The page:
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Capital & Coast DHB Women's Health Obstetrics & Maternity Service

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External Cephalic Version (ECV)

About 3 - 4% of babies will remain in a breech position near term. The term breech means that the baby’s head is up near your ribcage and his or her legs and bottom are situated near your pelvis. Babies who remain in the breech position are at a higher risk of encountering problems during the birthing process, and many will need to be delivered by caesarean section.
One way to try and reduce the number of babies who are in the breech position near term is to turn the baby while he or she is still in the mother’s uterus. This is referred to as ‘external cephalic version’ or ‘ECV’. The likelihood of success for this procedure varies from 36% to 97% depending on the trial being reviewed, but it is recognised that the caesarean section rate will be significantly lower for those women who undergo a successful ECV. Many doctors and midwives offer ECV to women if it is discovered that their baby is presenting by the breech near term and prior to the onset of labour.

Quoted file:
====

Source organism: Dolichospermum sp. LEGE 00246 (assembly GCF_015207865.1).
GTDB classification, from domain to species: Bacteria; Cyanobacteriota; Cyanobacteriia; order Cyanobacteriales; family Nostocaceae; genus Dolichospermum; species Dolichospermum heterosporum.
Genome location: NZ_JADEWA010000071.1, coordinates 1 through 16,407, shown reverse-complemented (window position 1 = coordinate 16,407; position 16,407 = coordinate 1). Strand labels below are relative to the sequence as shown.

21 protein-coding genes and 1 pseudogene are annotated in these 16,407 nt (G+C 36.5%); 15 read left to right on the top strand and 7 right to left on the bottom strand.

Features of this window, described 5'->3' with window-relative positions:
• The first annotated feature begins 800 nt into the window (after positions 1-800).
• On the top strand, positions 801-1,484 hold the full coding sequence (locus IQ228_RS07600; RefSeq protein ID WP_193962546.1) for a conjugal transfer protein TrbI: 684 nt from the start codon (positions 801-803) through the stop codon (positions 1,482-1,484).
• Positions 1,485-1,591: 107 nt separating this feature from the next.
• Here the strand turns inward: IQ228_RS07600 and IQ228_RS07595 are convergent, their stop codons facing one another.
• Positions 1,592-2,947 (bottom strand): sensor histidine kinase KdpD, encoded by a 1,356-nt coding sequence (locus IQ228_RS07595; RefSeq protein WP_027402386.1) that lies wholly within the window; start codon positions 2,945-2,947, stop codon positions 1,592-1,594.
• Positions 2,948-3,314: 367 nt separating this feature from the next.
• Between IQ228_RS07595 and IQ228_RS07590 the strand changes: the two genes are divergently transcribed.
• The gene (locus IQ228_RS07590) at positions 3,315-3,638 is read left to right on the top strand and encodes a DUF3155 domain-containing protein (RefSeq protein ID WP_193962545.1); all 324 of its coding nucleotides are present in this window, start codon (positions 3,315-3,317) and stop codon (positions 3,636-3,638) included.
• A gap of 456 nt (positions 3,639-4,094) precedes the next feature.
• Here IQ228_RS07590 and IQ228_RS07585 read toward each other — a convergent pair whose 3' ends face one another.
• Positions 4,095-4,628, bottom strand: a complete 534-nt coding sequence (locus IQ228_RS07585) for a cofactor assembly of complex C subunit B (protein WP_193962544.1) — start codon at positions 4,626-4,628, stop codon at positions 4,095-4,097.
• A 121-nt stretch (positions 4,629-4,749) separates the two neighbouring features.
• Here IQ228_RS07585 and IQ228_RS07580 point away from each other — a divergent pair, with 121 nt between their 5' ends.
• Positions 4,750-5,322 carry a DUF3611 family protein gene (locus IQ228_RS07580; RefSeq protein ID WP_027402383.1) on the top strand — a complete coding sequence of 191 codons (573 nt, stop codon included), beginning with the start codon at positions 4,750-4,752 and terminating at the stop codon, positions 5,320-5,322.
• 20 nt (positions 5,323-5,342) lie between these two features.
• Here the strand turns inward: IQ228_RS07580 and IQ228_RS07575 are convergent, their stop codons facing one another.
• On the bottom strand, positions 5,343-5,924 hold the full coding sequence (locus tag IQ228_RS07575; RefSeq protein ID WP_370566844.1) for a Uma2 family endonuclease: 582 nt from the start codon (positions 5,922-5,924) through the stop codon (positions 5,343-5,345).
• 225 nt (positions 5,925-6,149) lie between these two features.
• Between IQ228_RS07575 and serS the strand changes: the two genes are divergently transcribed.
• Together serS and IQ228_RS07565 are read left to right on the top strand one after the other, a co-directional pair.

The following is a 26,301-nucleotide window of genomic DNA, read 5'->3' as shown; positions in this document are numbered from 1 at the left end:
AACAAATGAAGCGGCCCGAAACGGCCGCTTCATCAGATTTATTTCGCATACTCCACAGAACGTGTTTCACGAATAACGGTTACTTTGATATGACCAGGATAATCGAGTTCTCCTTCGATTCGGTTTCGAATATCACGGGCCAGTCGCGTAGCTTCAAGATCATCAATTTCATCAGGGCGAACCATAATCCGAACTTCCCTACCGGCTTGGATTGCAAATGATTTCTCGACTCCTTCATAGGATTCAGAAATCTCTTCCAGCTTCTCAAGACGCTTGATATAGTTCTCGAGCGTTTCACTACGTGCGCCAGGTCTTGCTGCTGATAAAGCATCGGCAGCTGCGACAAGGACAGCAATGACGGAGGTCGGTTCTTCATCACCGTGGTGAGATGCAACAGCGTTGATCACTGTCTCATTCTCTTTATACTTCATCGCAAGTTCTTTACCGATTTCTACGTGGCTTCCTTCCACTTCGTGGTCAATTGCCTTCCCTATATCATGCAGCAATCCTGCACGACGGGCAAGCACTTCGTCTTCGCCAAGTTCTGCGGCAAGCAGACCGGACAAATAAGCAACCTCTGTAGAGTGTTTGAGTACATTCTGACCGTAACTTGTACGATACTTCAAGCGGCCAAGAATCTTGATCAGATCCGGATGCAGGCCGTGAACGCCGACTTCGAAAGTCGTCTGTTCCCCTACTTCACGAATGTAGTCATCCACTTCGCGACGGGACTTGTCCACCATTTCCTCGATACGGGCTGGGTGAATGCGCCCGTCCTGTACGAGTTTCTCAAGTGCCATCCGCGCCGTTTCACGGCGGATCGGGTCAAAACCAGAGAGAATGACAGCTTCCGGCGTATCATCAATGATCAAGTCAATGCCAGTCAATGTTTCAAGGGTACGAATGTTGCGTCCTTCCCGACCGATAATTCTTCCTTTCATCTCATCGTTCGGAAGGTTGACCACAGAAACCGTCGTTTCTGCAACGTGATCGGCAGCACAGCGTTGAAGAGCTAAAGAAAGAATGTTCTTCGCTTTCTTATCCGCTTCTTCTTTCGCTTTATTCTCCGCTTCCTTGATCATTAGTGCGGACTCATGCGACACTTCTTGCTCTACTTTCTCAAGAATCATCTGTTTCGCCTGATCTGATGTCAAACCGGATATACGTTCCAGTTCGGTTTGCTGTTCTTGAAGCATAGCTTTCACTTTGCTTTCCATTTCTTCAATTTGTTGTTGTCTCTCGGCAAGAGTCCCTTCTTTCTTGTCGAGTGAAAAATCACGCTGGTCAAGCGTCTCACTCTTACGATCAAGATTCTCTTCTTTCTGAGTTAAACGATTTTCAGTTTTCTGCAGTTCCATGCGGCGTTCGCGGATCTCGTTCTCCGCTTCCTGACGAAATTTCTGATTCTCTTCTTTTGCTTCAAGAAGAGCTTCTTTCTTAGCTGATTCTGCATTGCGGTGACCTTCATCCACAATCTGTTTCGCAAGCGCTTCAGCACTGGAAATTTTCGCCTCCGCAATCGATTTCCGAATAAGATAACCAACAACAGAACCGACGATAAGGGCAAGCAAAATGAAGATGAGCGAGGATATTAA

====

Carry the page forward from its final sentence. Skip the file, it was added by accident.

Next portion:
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This page was last updated at 4:01PM on February 5, 2020.